Communication | INTERPERSONAL COMMUNICATION | Park University


From Interpersonal Choice Point: Dealing with Jealousy 

Your romantic partner of the last 6 months has recently been showing signs of jealousy with absolutely no cause. This is making you feel uncomfortable and is restricting your enjoying other friends and activities that don’t include your partner. You want to continue this relationship but you want the jealousy to stop.

What are some of the things you might say?

a. Explain that there is no cause for jealousy and hope your partner believes you, and changes.

b. Give an ultimatum–either the jealousy stops or you’re moving on.

c. Say nothing: the jealousy will likely get less and eventually go away.

d. Give up your other friends and activities that don’t include your partner.

e. Other… explain

Response should be based off the three types of jealousy and INCLUDE A QUOTE FROM THE TYPE OF JEALOUSY CHOSEN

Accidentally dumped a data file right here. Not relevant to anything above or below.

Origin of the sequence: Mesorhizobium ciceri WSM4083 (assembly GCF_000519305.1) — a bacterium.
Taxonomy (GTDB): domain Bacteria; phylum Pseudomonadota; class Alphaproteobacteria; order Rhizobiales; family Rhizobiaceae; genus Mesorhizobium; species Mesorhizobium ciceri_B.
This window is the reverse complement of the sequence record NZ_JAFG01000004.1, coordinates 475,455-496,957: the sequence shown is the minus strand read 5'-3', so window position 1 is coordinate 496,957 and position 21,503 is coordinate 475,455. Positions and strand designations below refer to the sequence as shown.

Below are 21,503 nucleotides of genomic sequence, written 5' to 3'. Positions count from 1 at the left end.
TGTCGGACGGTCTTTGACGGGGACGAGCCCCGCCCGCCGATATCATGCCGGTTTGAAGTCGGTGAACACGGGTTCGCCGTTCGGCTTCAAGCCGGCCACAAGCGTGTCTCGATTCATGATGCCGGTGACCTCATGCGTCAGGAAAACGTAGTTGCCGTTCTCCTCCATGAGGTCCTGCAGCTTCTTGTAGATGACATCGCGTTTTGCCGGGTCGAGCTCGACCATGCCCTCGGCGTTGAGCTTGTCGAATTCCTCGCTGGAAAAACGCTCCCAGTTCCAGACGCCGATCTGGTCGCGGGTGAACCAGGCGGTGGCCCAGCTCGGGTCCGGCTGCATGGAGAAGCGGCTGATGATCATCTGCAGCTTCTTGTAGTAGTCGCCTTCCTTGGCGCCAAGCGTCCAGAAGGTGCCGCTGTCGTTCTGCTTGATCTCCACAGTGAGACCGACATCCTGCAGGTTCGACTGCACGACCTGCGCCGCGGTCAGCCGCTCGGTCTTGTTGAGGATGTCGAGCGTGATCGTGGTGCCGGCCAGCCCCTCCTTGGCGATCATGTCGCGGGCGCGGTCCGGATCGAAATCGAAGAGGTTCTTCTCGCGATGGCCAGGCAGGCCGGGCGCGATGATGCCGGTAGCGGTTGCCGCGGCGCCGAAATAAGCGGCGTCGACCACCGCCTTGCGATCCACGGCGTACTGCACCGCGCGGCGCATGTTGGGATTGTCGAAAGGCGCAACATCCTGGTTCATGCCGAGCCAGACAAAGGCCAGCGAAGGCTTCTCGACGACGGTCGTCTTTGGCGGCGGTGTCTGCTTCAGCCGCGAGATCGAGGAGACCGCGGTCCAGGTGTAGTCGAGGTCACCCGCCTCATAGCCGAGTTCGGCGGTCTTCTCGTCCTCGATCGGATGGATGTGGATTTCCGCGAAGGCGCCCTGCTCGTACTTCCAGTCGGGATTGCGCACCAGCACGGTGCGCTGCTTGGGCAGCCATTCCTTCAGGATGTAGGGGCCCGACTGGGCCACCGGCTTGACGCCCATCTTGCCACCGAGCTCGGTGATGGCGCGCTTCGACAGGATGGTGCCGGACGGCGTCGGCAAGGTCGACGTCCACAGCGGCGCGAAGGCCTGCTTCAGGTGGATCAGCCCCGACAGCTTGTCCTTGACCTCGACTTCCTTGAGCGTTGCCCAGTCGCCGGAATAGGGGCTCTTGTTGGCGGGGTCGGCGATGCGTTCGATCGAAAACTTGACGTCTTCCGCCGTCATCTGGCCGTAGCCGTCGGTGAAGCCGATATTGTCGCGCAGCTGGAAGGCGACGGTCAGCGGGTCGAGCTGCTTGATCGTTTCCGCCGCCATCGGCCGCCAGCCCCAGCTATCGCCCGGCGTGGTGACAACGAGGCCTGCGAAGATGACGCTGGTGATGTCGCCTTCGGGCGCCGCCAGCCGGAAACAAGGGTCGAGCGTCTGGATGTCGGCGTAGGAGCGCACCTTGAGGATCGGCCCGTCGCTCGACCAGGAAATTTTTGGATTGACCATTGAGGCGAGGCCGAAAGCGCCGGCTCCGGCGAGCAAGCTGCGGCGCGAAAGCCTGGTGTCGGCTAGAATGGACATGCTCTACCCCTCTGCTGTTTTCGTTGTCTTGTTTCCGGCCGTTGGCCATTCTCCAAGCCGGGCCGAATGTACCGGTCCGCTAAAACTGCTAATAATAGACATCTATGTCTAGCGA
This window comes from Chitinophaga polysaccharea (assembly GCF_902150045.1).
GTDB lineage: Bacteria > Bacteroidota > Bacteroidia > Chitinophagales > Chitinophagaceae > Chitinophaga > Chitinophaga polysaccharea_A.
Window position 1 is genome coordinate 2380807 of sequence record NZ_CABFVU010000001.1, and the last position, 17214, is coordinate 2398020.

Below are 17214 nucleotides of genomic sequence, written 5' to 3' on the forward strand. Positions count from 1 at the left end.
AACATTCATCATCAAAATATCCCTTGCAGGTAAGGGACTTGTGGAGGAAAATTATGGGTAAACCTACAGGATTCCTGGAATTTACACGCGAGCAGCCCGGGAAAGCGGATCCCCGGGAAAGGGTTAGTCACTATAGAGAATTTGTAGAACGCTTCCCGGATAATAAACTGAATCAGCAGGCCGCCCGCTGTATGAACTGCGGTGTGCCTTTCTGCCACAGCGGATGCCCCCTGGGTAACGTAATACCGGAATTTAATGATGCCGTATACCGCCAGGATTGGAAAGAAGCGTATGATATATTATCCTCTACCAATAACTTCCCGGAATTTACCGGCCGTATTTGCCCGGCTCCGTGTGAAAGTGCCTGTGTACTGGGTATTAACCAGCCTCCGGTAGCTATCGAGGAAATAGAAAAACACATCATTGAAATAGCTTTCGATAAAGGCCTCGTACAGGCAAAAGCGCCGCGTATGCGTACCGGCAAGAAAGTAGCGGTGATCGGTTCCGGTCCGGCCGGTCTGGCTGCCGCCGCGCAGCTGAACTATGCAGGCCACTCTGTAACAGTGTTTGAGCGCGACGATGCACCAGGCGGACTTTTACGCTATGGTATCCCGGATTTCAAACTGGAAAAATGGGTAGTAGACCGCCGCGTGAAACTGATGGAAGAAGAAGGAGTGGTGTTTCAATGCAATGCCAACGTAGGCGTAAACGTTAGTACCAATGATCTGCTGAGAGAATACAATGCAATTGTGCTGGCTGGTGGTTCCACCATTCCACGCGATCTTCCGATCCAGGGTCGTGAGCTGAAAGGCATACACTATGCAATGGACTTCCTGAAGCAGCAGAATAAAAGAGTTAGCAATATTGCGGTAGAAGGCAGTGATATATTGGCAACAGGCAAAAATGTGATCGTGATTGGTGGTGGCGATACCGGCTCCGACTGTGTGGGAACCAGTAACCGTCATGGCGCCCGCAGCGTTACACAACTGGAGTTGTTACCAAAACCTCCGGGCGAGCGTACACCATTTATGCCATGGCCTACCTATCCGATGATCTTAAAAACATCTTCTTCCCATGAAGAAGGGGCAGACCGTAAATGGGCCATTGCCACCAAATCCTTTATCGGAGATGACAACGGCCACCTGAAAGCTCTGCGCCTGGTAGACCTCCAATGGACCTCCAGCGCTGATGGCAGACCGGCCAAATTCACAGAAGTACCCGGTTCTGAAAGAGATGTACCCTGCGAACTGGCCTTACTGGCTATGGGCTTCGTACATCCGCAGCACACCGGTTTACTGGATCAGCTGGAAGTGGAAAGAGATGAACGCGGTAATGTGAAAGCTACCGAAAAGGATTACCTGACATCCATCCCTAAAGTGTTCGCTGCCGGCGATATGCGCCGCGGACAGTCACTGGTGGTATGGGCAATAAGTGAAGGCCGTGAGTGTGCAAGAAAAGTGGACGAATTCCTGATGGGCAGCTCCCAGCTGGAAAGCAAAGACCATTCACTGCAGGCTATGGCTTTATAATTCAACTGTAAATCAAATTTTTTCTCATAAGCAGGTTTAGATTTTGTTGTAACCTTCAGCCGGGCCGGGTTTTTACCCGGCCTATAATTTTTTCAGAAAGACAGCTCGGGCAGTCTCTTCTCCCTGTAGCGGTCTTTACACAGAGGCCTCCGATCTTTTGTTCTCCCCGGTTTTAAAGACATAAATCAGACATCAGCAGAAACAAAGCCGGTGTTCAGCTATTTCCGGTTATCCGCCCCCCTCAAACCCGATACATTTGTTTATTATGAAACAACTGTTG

The Types of Jealousy Three types of jealousy are often distinguished: cognitive, emotional, and behavioral (Erber & Erber, 2011):

 • Cognitive jealousy Cognitive jealousy involves your suspicious thinking, worry-ing, and imagining the different scenarios in which your partner may be interested in another person 

 • Emotional jealousy Emotional jealousy involves the feelings you have when you see your partner, say, laughing or talking intimately with a rival, or kissing. Or, perhaps you become jealous if your partner spends too much time on Internet relationships.

 • Behavioral jealousy Behavioral jealousy refers to what you actually do in response to the jealous feelings and emotions, for example, reading your partner’s e-mail, looking on Facebook for incriminating photos, or going through the back seat of the car with the proverbial fine-tooth comb. Sometimes you feel jealousy because of some suspicion that a rival is looking to steal your relationship partner. And so you might conceal your relationship, monopolize your partner’s free time, or avoid situations where rivals might be present—strategies refered to as mate guarding (Buss, 2000; Erber & Erber, 2011). 

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